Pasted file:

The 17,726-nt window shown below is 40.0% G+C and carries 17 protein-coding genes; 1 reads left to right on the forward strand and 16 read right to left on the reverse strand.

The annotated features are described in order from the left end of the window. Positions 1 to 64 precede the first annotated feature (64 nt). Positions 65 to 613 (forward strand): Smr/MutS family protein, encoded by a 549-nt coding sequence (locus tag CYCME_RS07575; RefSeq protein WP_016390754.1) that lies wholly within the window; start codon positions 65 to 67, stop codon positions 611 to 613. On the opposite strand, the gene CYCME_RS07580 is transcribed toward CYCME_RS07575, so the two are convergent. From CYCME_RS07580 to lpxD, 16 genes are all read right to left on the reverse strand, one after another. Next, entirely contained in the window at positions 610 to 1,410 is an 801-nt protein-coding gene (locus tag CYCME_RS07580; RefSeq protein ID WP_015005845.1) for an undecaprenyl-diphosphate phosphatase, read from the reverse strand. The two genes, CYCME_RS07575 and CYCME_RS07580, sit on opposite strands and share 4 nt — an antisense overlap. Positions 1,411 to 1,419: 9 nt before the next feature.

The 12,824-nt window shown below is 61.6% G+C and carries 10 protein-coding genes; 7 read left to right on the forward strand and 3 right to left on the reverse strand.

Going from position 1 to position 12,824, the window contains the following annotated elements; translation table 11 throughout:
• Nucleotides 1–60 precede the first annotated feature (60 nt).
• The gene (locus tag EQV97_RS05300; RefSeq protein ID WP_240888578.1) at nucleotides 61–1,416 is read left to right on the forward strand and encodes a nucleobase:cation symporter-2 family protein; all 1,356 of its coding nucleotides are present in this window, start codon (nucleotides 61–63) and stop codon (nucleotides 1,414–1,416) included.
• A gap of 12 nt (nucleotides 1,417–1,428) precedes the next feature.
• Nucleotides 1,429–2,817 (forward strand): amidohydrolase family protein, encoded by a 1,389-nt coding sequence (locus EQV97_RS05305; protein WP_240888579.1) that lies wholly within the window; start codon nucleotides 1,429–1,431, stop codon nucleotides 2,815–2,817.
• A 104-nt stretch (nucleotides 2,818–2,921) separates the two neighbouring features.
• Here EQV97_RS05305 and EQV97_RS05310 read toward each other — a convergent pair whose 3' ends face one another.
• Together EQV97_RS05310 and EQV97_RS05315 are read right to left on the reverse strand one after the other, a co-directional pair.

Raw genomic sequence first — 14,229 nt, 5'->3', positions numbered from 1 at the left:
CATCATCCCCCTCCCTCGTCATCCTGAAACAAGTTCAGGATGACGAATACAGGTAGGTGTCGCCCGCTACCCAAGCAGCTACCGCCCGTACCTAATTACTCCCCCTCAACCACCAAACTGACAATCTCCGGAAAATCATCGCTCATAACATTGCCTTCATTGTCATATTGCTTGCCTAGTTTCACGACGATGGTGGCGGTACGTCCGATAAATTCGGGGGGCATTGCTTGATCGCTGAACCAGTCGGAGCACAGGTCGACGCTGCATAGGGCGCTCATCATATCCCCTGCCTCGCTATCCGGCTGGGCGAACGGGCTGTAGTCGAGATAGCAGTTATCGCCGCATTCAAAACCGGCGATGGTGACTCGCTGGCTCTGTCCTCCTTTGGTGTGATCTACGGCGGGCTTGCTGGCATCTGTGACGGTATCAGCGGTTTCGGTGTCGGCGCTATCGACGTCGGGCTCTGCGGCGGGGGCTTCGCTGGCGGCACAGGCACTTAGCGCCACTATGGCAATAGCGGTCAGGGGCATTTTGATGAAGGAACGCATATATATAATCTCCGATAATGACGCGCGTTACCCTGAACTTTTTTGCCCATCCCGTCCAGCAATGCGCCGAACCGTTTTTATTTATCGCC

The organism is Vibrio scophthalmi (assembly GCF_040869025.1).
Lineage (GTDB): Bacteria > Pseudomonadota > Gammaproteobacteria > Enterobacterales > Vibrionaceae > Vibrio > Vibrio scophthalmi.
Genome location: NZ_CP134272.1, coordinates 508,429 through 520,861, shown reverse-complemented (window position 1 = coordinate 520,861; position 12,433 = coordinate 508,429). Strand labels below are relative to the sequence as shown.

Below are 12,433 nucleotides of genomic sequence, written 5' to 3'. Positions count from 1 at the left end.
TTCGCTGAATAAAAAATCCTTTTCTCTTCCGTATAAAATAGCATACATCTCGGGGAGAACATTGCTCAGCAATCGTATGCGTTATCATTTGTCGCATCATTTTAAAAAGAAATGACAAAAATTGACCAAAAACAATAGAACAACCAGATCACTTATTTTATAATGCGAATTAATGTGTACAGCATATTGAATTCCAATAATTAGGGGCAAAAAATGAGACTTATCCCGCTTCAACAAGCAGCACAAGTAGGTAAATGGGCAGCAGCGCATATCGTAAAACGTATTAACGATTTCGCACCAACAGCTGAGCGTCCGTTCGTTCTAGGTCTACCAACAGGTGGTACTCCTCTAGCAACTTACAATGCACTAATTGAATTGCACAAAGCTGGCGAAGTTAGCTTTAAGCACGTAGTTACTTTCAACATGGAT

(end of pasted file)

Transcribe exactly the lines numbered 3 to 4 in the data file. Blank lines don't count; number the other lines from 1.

The 12,824-nt window shown below is 61.6% G+C and carries 10 protein-coding genes; 7 read left to right on the forward strand and 3 right to left on the reverse strand.

Going from position 1 to position 12,824, the window contains the following annotated elements; translation table 11 throughout: